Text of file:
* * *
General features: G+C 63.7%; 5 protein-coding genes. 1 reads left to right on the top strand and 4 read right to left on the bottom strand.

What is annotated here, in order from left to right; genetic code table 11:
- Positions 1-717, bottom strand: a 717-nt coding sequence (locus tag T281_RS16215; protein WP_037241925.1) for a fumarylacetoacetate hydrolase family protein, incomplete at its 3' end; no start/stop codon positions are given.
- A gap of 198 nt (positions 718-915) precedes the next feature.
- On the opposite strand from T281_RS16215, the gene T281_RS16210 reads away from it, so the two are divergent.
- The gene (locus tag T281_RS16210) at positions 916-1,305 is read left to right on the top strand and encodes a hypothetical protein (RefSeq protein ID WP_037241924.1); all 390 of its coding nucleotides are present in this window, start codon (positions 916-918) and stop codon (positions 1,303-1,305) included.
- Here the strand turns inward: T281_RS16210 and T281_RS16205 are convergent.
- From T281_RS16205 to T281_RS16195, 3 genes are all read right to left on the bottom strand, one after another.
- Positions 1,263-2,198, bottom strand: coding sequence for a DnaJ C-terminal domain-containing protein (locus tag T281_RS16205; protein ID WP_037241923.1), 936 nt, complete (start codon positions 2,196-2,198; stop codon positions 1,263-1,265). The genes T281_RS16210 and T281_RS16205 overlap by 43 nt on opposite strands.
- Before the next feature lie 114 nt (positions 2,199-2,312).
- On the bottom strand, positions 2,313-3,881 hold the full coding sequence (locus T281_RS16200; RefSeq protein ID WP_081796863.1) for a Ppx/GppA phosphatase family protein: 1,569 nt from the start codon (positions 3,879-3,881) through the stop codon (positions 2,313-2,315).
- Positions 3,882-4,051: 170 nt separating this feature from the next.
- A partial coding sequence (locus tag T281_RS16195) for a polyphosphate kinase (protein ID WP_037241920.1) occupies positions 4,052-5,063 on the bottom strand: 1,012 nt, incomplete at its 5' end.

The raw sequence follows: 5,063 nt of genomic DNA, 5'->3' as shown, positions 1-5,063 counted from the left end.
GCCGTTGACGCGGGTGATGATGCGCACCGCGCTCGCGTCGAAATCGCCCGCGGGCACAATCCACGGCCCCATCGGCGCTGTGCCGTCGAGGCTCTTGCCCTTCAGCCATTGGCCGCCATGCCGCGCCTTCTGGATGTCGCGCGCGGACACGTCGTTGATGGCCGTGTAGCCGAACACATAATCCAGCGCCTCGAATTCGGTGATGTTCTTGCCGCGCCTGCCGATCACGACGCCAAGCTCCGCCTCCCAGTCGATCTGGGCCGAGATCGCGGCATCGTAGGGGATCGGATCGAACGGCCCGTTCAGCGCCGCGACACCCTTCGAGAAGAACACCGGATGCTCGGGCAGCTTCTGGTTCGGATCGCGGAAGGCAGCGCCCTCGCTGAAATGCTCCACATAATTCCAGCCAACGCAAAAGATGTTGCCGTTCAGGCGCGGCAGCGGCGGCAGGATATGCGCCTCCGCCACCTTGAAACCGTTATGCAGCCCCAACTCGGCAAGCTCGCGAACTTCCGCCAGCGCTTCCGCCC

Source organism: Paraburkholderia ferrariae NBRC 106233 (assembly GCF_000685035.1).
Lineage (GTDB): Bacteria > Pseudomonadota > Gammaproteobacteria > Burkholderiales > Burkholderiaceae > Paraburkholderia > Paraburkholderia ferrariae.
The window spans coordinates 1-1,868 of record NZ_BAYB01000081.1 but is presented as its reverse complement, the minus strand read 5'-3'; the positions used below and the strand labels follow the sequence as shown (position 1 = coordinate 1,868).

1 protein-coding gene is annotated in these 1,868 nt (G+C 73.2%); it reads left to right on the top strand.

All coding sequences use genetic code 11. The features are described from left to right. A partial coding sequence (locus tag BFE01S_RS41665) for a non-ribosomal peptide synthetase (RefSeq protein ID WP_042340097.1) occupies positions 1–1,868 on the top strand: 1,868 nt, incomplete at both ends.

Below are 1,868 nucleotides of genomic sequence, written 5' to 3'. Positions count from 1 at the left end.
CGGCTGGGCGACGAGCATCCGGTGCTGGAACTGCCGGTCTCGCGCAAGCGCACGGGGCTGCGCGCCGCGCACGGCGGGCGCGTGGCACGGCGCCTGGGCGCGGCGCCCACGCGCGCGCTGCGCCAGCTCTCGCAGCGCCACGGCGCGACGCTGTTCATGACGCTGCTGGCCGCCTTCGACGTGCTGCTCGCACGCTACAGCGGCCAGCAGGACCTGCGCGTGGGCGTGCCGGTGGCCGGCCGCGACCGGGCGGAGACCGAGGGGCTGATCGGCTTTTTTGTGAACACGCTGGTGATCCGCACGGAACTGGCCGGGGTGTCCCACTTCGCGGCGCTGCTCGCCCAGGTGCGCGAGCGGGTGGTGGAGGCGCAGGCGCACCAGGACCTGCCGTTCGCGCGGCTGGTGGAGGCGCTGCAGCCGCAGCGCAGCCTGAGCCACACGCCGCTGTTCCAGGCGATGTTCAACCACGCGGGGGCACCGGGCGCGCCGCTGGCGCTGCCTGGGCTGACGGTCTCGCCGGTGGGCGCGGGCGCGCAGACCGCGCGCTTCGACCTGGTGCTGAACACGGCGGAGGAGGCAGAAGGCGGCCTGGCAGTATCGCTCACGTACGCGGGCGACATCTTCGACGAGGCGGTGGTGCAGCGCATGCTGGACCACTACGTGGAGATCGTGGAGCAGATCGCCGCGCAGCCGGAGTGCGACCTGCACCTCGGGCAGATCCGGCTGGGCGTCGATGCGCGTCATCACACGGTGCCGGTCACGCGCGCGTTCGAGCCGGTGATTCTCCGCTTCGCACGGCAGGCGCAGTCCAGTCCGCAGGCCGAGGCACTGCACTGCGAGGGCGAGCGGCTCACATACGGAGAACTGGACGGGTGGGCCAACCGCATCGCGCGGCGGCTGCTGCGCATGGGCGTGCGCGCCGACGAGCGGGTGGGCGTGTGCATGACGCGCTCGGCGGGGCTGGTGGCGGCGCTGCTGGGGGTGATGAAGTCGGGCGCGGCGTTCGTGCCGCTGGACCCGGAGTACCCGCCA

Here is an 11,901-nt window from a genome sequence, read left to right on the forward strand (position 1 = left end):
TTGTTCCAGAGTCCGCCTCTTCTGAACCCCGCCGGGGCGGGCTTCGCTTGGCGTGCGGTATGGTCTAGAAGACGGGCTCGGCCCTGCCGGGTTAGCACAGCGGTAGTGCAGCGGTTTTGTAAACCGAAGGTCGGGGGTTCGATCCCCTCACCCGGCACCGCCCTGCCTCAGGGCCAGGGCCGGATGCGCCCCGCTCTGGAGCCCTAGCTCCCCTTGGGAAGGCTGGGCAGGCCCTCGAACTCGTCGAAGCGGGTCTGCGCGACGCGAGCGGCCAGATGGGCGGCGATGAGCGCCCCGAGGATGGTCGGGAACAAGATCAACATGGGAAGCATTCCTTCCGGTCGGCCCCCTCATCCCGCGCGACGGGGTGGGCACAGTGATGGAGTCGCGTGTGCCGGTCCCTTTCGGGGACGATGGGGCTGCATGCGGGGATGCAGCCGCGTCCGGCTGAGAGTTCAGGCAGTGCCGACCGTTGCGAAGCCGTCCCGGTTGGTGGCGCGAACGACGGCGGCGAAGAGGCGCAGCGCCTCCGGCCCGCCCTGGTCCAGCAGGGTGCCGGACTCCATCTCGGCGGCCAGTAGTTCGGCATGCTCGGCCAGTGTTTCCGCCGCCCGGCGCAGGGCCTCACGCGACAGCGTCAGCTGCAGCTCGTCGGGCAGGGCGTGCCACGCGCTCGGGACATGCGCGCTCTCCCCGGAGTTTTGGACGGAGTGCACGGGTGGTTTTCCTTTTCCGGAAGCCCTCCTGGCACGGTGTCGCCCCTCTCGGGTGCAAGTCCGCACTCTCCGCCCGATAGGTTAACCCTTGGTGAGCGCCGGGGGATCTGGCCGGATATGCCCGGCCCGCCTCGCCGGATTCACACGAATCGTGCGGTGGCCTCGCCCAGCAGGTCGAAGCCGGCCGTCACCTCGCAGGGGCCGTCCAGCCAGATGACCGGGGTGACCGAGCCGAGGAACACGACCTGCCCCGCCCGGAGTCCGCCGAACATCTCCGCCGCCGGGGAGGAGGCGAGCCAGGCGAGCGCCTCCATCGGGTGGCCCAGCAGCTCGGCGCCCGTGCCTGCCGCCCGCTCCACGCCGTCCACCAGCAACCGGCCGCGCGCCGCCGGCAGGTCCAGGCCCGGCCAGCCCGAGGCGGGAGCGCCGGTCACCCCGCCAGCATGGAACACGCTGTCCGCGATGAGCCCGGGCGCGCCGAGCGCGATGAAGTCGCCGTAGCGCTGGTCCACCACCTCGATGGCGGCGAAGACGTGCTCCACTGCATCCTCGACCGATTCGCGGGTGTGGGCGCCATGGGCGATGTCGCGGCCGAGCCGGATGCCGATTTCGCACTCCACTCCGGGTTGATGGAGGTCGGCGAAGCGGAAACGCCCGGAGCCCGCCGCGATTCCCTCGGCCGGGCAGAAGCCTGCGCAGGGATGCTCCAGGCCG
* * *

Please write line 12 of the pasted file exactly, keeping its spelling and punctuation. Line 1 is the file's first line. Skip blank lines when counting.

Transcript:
- Positions 3,882-4,051: 170 nt separating this feature from the next.